Creating balance between design and performance
Designers and developers are often at odds when it comes to creating engaging design and performance for user experiences that render quickly.
Developers and operations teams have traditionally been at odds when it comes to adding new applications features. Leading enterprises have started to address this rift through a DevOps philosophy allowing them to deploy software more quickly and reliably. Organizations need to embrace a similar philosophy for bringing designers into the software development process to make engaging and performant Web experiences, Steve Souders said at the Fluent Conference.
Souders, who was previously head performance engineer at Google, Yahoo! and Fastly, knows a thing or two about performance. He recently co-founded SpeedCurve to help bridge the gap between designers and developers.
Souders envisions having designers sitting with the development team, whereas today there is a wall that exists between these groups. "We have been collaborating and talking about this situation of design and performance and how we need to bring these groups together to produce interesting, engaging and enjoyable user experiences," Souders said.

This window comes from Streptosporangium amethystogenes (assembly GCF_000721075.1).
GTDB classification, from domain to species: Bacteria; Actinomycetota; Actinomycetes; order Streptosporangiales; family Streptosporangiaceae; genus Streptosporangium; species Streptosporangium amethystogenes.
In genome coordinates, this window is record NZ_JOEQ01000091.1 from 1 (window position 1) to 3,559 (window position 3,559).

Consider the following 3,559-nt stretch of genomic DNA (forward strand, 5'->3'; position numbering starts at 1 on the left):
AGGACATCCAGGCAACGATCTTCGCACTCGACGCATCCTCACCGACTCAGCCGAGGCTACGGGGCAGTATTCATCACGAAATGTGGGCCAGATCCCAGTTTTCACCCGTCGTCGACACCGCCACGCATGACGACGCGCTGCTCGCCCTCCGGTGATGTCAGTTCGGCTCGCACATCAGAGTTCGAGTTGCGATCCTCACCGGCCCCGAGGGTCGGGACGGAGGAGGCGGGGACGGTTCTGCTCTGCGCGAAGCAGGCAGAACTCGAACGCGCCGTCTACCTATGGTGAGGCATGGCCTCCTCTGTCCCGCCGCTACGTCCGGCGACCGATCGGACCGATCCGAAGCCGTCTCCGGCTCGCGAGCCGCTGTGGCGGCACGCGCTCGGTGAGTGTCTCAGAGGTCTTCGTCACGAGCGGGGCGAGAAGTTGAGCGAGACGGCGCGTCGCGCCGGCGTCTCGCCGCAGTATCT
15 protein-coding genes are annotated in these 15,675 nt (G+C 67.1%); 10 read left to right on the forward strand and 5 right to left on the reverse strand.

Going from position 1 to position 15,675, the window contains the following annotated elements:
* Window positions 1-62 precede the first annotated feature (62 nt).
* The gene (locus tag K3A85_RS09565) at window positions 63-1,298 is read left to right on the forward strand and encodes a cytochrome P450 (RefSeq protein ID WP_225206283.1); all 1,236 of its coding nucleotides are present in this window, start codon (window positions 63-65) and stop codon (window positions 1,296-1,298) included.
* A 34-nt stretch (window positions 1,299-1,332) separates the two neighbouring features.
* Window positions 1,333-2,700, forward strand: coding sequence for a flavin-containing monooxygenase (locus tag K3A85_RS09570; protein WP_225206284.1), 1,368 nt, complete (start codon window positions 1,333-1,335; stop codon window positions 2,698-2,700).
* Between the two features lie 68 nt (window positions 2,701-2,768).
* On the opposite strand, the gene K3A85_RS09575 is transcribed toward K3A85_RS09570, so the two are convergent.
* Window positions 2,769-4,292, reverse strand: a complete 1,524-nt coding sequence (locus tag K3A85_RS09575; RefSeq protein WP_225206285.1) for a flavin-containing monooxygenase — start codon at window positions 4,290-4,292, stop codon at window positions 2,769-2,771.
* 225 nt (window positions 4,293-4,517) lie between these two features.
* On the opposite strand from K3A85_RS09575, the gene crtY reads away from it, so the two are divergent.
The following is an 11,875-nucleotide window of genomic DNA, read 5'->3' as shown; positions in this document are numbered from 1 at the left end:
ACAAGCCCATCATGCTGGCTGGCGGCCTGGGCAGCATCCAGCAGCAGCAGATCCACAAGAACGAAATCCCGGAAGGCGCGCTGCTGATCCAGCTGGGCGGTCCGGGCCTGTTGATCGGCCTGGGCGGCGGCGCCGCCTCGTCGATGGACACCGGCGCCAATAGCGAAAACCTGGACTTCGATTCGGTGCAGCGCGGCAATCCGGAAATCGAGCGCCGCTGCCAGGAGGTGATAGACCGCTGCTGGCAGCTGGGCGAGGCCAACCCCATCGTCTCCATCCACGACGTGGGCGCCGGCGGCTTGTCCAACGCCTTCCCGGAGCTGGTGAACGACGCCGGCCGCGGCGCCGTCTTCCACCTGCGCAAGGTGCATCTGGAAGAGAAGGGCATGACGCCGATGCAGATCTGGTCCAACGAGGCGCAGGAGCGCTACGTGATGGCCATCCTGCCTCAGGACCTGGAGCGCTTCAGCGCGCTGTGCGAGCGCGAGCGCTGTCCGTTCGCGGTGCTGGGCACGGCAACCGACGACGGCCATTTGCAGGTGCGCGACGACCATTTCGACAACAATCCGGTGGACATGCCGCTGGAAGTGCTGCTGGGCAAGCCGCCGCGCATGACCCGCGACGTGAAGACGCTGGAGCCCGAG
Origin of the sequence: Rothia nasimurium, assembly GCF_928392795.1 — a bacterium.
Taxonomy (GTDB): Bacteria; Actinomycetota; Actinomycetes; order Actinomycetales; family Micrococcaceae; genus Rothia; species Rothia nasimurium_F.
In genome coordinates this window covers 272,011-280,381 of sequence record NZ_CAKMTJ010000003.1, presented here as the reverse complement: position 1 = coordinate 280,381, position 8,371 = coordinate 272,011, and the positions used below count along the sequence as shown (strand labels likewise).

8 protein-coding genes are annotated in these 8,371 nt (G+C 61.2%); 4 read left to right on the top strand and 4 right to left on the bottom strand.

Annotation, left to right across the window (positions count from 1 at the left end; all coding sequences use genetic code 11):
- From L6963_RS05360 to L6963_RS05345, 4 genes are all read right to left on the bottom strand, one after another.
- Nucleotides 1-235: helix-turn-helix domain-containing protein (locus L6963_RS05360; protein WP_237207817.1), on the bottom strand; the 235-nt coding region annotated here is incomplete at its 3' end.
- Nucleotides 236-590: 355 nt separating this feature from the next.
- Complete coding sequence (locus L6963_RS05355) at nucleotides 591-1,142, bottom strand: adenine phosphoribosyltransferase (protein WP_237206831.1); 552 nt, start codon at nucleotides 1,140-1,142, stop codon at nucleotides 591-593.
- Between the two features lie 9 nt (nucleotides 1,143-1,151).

Overcome reckless design
Without an appreciation of performance tradeoffs, designers are likely to pursue reckless designs that are elegant but not performant. Even if the user experience looks beautiful, users will be disappointed when they take two minutes to load.
This is important because a lot of data from leading sites like Bing found that revenues and user satisfaction went down as delays went up. Furthermore, Google recently announced major changes to its page ranking algorithm which grades sites based on how fast they render on different devices.
Break down the silos
A good practice is to co-locate all parts of the team together so they can work on new features from the beginning. The goal is to bring these teams together at the outset to talk about product development in terms of what is important to users, product managers and business. Having them sit and work together from the start is powerful for increasing the communication required to produce designs that are implementable in a fast way.